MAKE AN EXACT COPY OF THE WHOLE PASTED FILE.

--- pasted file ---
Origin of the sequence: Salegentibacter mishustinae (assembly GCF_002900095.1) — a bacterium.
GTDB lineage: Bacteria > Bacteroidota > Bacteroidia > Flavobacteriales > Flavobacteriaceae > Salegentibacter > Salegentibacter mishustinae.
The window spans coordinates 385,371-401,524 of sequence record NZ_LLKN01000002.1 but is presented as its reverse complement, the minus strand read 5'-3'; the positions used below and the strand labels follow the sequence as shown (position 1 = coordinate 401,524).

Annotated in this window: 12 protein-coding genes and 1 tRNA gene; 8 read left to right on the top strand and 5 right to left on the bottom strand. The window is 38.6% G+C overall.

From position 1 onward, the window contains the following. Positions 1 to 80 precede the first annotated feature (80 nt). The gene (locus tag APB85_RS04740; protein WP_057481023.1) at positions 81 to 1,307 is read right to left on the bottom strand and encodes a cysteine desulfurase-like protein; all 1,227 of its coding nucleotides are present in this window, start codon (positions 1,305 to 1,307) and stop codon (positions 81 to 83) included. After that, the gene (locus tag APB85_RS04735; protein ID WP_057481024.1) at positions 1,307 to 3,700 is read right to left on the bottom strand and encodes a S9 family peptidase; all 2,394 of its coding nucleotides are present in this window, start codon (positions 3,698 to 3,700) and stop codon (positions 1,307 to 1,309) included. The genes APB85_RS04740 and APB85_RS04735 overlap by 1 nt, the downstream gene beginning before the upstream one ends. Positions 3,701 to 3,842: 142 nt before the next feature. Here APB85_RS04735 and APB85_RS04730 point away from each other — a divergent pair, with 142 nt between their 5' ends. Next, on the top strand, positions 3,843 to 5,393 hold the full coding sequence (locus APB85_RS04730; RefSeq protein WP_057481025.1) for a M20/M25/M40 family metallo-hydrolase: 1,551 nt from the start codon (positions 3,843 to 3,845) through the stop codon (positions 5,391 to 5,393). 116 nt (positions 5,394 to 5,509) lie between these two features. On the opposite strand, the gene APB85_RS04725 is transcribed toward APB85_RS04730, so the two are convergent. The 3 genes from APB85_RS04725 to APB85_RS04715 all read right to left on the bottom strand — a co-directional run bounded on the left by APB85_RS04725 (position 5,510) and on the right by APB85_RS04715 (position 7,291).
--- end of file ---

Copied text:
Origin of the sequence: Salegentibacter mishustinae (assembly GCF_002900095.1) — a bacterium.
GTDB lineage: Bacteria > Bacteroidota > Bacteroidia > Flavobacteriales > Flavobacteriaceae > Salegentibacter > Salegentibacter mishustinae.
The window spans coordinates 385,371-401,524 of sequence record NZ_LLKN01000002.1 but is presented as its reverse complement, the minus strand read 5'-3'; the positions used below and the strand labels follow the sequence as shown (position 1 = coordinate 401,524).

Annotated in this window: 12 protein-coding genes and 1 tRNA gene; 8 read left to right on the top strand and 5 right to left on the bottom strand. The window is 38.6% G+C overall.

From position 1 onward, the window contains the following. Positions 1 to 80 precede the first annotated feature (80 nt). The gene (locus tag APB85_RS04740; protein WP_057481023.1) at positions 81 to 1,307 is read right to left on the bottom strand and encodes a cysteine desulfurase-like protein; all 1,227 of its coding nucleotides are present in this window, start codon (positions 1,305 to 1,307) and stop codon (positions 81 to 83) included. After that, the gene (locus tag APB85_RS04735; protein ID WP_057481024.1) at positions 1,307 to 3,700 is read right to left on the bottom strand and encodes a S9 family peptidase; all 2,394 of its coding nucleotides are present in this window, start codon (positions 3,698 to 3,700) and stop codon (positions 1,307 to 1,309) included. The genes APB85_RS04740 and APB85_RS04735 overlap by 1 nt, the downstream gene beginning before the upstream one ends. Positions 3,701 to 3,842: 142 nt before the next feature. Here APB85_RS04735 and APB85_RS04730 point away from each other — a divergent pair, with 142 nt between their 5' ends. Next, on the top strand, positions 3,843 to 5,393 hold the full coding sequence (locus APB85_RS04730; RefSeq protein WP_057481025.1) for a M20/M25/M40 family metallo-hydrolase: 1,551 nt from the start codon (positions 3,843 to 3,845) through the stop codon (positions 5,391 to 5,393). 116 nt (positions 5,394 to 5,509) lie between these two features. On the opposite strand, the gene APB85_RS04725 is transcribed toward APB85_RS04730, so the two are convergent. The 3 genes from APB85_RS04725 to APB85_RS04715 all read right to left on the bottom strand — a co-directional run bounded on the left by APB85_RS04725 (position 5,510) and on the right by APB85_RS04715 (position 7,291).